BigFoot requires the user to input a set of homologous DNA sequences (in FASTA format) and an evolutionary tree (in newick format) describing the phylogenetic relationships between the inputted species. BigFoot can construct an initial alignment of the sequences, or if the user has a previously computed starting alignment in FASTA format, they can set it as the starting alignment in the Markov chain. The user can also place either Beta or uniform priors on parameters modeling the difference between fast and slow states.
Our aim was to build a software package for an insertion-deletion model that can be coupled with an arbitrary substitution model. Therefore we would like to give users the option to implement their own substitution models. In the software help file, we describe how users can extend this class to create their own substitution models. We currently provide a large selection of eight nucleotide substitution models including the Jukes-Cantor model [45
], the Kimura three parameter model [46
], and the HKY85 model [47
Our program provides random samples from a Markov chain whose stationary distribution is the joint Bayesian distribution of sequence alignments, locations of fast and slow regions, and model parameters. This high dimensional joint distribution can be analyzed in several ways, ranging from an analysis of the posterior distribution of a single rate parameter to an investigation of Markov chain convergence using a log-likelihood trace or a separate multidimensional autocorrelation analysis. We implemented a set of postprocess plugins which analyze data from the Markov chain and display in the graphical interface. In the software help file, we also describe how the user can implement their own postprocess plugin by extending the abstract class.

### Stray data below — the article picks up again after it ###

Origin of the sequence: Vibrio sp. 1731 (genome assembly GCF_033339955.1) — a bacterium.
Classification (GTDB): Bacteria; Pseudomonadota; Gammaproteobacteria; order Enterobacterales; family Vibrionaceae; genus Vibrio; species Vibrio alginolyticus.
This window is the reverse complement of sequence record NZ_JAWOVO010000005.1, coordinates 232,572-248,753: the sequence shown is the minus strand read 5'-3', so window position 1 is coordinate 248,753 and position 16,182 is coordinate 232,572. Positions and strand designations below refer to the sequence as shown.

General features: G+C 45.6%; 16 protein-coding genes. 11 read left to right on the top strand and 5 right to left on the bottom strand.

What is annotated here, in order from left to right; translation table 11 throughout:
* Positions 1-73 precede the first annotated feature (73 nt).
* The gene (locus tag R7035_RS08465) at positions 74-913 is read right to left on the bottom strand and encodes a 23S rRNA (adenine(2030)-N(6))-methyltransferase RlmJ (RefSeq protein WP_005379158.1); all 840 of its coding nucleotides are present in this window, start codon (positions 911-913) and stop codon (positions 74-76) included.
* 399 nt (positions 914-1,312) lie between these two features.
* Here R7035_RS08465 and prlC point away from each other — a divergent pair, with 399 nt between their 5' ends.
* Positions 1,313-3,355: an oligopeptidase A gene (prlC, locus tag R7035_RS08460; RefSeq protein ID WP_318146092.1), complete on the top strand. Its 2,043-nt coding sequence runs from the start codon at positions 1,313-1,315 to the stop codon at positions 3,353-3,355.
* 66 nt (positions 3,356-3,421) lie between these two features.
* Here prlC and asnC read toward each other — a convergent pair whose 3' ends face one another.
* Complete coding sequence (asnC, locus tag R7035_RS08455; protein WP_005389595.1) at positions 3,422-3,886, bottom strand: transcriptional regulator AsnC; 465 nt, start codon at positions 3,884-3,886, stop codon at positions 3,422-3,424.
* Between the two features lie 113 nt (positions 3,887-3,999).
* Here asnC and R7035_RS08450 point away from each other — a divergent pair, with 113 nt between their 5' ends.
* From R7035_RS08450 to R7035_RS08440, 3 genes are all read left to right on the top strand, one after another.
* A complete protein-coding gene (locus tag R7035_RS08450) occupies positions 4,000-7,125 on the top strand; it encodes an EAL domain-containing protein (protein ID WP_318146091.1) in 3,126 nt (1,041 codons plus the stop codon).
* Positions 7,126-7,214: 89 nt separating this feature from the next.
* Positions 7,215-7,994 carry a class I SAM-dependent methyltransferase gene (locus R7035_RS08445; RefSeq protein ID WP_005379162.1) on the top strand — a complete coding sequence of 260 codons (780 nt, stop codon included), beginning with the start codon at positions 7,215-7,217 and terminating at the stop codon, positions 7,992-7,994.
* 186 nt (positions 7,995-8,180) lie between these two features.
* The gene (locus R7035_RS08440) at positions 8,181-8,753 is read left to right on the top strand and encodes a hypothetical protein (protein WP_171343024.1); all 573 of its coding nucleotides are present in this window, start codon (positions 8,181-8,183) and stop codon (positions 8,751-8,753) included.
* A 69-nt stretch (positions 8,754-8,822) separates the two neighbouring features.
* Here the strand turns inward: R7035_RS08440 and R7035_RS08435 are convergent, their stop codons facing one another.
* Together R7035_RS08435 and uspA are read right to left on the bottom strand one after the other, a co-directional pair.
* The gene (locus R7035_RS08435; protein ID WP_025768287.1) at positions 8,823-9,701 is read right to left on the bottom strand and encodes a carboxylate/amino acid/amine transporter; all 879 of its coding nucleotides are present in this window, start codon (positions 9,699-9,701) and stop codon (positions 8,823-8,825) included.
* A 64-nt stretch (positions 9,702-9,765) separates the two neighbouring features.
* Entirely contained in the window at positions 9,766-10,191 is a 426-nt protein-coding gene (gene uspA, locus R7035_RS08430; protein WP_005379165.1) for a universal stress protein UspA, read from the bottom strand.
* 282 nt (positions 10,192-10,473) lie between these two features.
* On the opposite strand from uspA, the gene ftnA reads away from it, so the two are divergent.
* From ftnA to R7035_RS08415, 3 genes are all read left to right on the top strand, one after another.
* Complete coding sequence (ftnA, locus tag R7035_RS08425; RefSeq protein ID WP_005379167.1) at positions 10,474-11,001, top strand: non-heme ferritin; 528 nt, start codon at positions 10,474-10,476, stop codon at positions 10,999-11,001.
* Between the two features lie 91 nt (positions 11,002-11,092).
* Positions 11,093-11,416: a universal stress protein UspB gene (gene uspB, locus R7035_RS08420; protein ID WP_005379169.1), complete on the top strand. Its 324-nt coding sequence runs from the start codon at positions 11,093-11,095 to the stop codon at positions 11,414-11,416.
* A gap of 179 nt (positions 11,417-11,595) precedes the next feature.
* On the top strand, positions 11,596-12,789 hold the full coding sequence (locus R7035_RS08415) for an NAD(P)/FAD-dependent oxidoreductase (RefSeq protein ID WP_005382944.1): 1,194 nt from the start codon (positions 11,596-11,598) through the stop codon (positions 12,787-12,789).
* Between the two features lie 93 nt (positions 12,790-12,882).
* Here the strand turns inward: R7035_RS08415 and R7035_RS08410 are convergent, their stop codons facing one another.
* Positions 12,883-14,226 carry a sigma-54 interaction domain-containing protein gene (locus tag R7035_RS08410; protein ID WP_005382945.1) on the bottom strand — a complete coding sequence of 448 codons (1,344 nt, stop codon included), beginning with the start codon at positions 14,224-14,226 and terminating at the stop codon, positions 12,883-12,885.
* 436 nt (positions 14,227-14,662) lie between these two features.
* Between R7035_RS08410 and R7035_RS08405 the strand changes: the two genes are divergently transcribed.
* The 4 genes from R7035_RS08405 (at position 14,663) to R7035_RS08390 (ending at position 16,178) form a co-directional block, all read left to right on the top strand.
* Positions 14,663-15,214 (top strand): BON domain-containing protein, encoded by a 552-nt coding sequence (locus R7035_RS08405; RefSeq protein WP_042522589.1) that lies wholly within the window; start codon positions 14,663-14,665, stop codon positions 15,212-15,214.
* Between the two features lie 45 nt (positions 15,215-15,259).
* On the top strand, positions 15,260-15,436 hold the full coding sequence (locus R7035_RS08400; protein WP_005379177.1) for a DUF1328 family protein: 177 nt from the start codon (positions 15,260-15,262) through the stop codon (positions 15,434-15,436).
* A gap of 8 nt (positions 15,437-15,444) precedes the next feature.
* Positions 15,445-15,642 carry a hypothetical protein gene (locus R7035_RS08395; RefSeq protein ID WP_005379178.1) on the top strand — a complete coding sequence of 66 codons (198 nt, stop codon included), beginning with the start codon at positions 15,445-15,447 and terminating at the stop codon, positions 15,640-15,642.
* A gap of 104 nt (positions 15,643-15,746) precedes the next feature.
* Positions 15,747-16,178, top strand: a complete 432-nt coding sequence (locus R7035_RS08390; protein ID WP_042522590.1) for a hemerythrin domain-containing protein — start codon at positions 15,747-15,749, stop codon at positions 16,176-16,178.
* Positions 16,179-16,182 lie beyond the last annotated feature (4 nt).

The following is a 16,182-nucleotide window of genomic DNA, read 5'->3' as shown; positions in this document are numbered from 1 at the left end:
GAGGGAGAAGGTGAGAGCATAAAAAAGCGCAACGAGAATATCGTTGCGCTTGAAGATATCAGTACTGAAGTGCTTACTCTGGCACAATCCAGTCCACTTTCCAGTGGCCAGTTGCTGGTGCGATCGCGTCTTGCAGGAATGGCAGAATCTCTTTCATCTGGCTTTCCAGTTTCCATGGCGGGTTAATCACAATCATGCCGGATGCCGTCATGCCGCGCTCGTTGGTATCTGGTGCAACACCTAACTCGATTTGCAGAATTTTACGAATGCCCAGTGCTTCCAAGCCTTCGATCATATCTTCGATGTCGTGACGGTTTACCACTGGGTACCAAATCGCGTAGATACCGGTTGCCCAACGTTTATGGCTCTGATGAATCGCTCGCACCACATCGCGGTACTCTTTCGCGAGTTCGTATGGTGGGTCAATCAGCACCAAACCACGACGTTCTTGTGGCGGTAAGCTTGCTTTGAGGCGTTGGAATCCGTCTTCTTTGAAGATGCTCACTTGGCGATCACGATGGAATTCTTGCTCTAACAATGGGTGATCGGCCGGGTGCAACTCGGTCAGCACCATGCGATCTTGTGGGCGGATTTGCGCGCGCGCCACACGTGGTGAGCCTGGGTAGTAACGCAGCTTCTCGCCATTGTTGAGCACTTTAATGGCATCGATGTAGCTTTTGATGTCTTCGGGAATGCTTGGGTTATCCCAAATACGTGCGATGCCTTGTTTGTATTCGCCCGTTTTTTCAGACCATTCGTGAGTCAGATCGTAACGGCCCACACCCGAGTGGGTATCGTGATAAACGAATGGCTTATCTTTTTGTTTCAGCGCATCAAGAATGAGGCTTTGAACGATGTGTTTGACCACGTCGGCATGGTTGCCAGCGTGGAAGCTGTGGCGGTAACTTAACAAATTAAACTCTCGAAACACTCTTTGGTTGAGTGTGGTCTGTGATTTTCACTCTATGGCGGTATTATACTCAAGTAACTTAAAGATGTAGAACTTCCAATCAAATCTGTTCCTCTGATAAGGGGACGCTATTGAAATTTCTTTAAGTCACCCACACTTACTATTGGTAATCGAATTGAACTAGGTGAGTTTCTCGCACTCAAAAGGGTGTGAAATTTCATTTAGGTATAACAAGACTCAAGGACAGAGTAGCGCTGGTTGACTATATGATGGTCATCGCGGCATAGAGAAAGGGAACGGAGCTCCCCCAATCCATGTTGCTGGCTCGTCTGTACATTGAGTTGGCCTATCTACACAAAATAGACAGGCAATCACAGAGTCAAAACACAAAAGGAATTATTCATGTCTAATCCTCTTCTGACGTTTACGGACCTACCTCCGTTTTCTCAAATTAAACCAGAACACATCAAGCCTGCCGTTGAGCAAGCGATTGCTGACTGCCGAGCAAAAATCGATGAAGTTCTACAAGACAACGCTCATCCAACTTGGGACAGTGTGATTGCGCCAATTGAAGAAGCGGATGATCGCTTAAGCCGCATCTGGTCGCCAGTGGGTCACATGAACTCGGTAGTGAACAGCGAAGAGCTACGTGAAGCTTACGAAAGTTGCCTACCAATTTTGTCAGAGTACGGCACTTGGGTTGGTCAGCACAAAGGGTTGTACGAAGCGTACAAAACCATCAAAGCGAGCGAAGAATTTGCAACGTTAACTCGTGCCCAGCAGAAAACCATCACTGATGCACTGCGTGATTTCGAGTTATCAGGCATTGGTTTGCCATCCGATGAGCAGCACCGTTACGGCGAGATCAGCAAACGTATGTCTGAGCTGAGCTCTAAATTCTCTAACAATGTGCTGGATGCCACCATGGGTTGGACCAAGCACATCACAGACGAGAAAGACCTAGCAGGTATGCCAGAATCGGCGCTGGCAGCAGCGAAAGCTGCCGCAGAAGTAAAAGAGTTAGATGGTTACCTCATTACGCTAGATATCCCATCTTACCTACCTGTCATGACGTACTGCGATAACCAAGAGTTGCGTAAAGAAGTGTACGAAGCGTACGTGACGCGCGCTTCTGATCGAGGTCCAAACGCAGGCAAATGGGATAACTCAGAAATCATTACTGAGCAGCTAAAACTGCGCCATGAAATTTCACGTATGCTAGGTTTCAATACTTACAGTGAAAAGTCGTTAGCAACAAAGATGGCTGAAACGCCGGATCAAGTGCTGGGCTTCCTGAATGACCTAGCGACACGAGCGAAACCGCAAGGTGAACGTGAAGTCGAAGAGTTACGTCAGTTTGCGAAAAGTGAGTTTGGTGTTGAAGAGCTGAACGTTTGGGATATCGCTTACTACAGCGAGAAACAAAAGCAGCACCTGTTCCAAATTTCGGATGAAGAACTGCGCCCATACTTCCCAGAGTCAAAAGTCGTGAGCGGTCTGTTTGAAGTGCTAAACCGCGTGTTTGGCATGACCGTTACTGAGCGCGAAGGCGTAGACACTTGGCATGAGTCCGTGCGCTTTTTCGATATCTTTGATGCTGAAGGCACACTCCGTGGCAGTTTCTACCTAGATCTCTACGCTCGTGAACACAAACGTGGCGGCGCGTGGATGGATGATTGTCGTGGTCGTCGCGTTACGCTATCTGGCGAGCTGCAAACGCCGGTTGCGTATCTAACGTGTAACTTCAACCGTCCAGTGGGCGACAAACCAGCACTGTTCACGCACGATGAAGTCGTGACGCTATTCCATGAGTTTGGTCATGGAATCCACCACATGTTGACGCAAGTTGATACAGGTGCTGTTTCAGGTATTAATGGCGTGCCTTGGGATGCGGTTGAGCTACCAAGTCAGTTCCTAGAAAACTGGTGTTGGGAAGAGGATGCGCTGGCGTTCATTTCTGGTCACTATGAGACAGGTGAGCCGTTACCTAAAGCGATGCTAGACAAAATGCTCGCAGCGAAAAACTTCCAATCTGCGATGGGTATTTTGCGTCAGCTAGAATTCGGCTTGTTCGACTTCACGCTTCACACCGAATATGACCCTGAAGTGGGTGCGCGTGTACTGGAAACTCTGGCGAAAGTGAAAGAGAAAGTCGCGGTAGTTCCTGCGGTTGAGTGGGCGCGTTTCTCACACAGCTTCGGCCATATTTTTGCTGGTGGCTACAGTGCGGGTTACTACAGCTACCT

We implemented the following plugins, each of which represents a tab in the graphical interface:
• Log-likelihood trace This plugin plots the log-likelihood trace and writes the log-likelihood values into a text file when the analysis is complete.
• Current alignment This plugin shows the multiple sequence alignment in the current state of the Markov chain, along with the locations of slow and fast regions. Capital letters in the alignment represent slowly evolving regions in the current state of the chain, while lower case letters represent quickly evolving regions.
• MPD alignment This plugin calculates and performs running updates of the Maximum Posterior Decoding alignment based on all previous samples of the Markov chain. Figure pictures this alignment display, along with two curves overlaying the sequence information. The blue curve represents the posterior probability of each alignment column: higher values indicate greater confidence in the alignment. The red curve represents the phylogenetic footprinting results: higher values indicate a greater posterior probability of purifying selection. The final MPD alignment, and all footprinting results, are written into a text file after the analysis is complete.
Figure 5 BigFoot screenshot showing a part of the estimated Maximum Posterior Decoding alignment during an MCMC run. This screenshot is taken from an analysis of the αMRE enhancer region using 12 vertebrate species. The blue curve represents BigFoot's (more ...)
• Current tree This plugin graphically displays the tree inputted by the user.